Presence of extended-spectrum beta-lactamase-producing Enterobacteriaceae in waste waters, Kinshasa, the Democratic Republic of the Congo

H. De Boeck, O. Lunguya, J.J. Muyembe, Y. Glupczynski, J. Jacobs

Research output: Contribution to journalA1: Web of Science-article

Abstract

Extended-spectrum beta-lactamase (ESBL)-producing Enterobacteriaceae are a major public health concern. We previously demonstrated the presence of ESBL-producing Enterobacteriaceae in sachet-packaged water bags sold in Kinshasa, the Democratic Republic of the Congo. In complement to the previous study, we aimed to assess the presence of ESBL-producing Enterobacteriaceae in waste waters in Kinshasa.Enterobacteriaceae isolates recovered from environmental water samples were screened and phenotypically confirmed as ESBL-producers by disk diffusion according to Clinical and Laboratory Standards Institute (CLSI) guidelines (CLSI M100-S21). Final identification to the species level and further antimicrobial susceptibility testing were carried out with MicroScan(R) NBC42 panels and the identification of bla (ESBL) coding genes was performed by a commercial multiplex ligation polymerase chain reaction (PCR) microarray (Checck-Points CT 101, Wageningen, the Netherlands). Overall, 194 non-duplicate Enterobacteriaceae were recovered from several sewer and river sites in nine out of 24 municipalities of Kinshasa. Fourteen isolates (7.4 %) were confirmed as ESBL-producers, the main species being Enterobacter cloacae (46.6 %) and Klebsiella pneumoniae (40.0 %). Associated resistance to both aminoglycoside and fluoroquinolone antibiotics was observed in ten isolates; the remaining isolates showed co-resistance to either fluoroquinolone (n = 3) or to aminoglycoside (n = 1) alone. All but one isolate carried bla (CTX-M) genes belonging to the CTX-M-1 group. ESBL-producing Enterobacteriaceae are increasingly being reported from various sources in the community. The present results suggest that ESBL-producing Enterobacteriaceae are widespread in the environment in the community of Kinshasa. Cities in Central Africa should be added to the map of potentially ESBL-contaminated environments and highlight the need to reinforce safe water supply and public sanitation.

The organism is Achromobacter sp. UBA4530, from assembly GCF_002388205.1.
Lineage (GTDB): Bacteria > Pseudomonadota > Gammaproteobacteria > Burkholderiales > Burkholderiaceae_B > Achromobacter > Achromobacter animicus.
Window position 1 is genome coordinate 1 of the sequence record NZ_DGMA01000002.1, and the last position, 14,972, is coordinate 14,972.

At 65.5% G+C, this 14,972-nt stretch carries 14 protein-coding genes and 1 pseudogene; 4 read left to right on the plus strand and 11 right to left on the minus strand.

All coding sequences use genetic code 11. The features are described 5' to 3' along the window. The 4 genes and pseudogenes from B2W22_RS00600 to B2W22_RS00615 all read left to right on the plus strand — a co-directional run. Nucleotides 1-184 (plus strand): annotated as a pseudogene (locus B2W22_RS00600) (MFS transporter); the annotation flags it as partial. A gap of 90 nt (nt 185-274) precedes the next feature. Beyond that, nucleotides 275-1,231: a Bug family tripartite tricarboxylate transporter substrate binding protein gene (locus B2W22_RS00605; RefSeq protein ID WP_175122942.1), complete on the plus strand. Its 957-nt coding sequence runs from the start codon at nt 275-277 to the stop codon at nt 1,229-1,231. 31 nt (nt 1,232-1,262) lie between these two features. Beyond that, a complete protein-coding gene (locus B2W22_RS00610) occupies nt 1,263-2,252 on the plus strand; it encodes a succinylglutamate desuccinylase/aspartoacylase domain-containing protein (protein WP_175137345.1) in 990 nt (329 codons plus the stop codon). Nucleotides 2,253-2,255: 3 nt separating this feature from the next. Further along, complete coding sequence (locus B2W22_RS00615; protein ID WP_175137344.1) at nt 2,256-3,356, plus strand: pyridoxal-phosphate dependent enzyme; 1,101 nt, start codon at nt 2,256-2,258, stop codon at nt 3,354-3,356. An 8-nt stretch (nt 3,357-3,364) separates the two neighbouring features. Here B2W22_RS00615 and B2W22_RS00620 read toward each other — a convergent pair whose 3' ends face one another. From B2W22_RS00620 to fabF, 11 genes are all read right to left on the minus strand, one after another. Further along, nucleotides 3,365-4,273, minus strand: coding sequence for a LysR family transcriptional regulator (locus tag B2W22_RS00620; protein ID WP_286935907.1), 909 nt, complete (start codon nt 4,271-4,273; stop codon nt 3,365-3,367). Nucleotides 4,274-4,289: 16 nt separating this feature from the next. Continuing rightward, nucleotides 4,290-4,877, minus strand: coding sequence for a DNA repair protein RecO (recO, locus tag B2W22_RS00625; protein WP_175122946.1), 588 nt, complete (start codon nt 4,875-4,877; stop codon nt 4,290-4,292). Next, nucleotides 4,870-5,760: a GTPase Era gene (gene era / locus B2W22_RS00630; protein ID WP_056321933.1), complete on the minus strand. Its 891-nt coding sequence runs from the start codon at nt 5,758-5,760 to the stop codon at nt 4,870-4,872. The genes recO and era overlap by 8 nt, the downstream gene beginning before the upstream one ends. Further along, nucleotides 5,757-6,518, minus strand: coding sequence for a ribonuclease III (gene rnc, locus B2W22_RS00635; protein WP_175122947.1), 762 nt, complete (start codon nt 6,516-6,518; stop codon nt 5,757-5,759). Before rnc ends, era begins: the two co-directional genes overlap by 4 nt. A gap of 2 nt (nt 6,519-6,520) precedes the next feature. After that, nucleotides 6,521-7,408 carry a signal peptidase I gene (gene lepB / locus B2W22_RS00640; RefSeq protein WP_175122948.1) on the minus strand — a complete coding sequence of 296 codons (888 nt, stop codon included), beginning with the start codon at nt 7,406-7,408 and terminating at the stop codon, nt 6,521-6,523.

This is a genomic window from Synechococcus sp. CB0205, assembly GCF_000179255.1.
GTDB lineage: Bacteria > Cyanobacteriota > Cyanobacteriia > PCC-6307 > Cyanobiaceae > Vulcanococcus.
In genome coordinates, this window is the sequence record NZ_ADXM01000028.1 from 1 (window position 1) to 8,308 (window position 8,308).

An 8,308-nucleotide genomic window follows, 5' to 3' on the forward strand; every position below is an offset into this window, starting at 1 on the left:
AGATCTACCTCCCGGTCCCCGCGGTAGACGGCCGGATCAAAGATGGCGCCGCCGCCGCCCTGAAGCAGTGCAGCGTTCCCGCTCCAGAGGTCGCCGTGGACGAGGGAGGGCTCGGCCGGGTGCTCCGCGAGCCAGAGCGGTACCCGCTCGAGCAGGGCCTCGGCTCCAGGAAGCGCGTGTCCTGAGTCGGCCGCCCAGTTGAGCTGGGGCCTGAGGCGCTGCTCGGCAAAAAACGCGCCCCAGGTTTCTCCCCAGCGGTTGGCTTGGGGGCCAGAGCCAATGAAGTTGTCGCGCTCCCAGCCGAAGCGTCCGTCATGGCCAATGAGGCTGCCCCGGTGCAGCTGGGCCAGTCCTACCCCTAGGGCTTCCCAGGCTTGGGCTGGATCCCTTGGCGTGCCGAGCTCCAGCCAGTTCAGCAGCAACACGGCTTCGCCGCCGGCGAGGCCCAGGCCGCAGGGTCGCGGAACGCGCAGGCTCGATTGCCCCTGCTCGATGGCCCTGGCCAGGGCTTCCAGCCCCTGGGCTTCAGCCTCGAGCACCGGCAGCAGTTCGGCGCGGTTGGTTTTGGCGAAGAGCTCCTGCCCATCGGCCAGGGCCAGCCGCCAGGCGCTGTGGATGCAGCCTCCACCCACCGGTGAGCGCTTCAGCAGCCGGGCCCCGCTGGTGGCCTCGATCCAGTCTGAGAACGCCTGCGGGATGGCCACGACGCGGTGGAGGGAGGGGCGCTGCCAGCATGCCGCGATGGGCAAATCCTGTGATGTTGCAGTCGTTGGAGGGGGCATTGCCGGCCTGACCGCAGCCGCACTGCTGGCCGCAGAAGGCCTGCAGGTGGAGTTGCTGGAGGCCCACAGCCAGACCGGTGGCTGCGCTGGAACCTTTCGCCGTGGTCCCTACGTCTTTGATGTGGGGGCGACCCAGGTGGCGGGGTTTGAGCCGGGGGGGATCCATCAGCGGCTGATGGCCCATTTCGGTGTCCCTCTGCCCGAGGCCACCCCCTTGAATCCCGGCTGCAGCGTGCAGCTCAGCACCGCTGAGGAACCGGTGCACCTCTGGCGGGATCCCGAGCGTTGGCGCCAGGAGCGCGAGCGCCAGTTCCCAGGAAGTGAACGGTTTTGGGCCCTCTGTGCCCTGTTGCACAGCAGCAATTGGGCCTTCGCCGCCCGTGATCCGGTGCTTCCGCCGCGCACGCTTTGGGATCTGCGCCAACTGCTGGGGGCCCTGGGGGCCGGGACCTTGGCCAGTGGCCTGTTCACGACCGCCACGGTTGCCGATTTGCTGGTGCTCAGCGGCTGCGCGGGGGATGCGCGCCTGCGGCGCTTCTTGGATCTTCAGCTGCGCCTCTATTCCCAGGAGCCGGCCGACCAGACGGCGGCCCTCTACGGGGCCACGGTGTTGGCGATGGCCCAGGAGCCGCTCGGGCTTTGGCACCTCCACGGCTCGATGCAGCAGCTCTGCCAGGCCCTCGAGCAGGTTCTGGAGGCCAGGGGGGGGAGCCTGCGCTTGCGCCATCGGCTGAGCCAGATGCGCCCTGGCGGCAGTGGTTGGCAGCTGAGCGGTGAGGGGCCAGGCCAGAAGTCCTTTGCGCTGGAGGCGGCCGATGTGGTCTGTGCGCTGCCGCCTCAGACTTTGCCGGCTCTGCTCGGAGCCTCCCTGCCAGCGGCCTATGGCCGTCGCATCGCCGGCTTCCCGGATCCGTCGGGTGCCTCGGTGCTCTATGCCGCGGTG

Original languageEnglish
JournalEuropean Journal of Clinical Microbiology and Infectious Diseases
Volume31
Issue number11
Pages (from-to)3085-30888
Number of pages27,804
ISSN0934-9723
DOIs
Publication statusPublished - 2012

Keywords

  • Bacterial diseases
  • Enterobacteriaceae
  • Enterobacter cloacae
  • Klebsiella pneumoniae
  • Beta-lactamase
  • Wastewater
  • Water supply
  • Public
  • Sanitation
  • Identification
  • Drug resistance
  • Antibiotics
  • Fluoroquinolones
  • Congo-Kinshasa
  • Africa-Central

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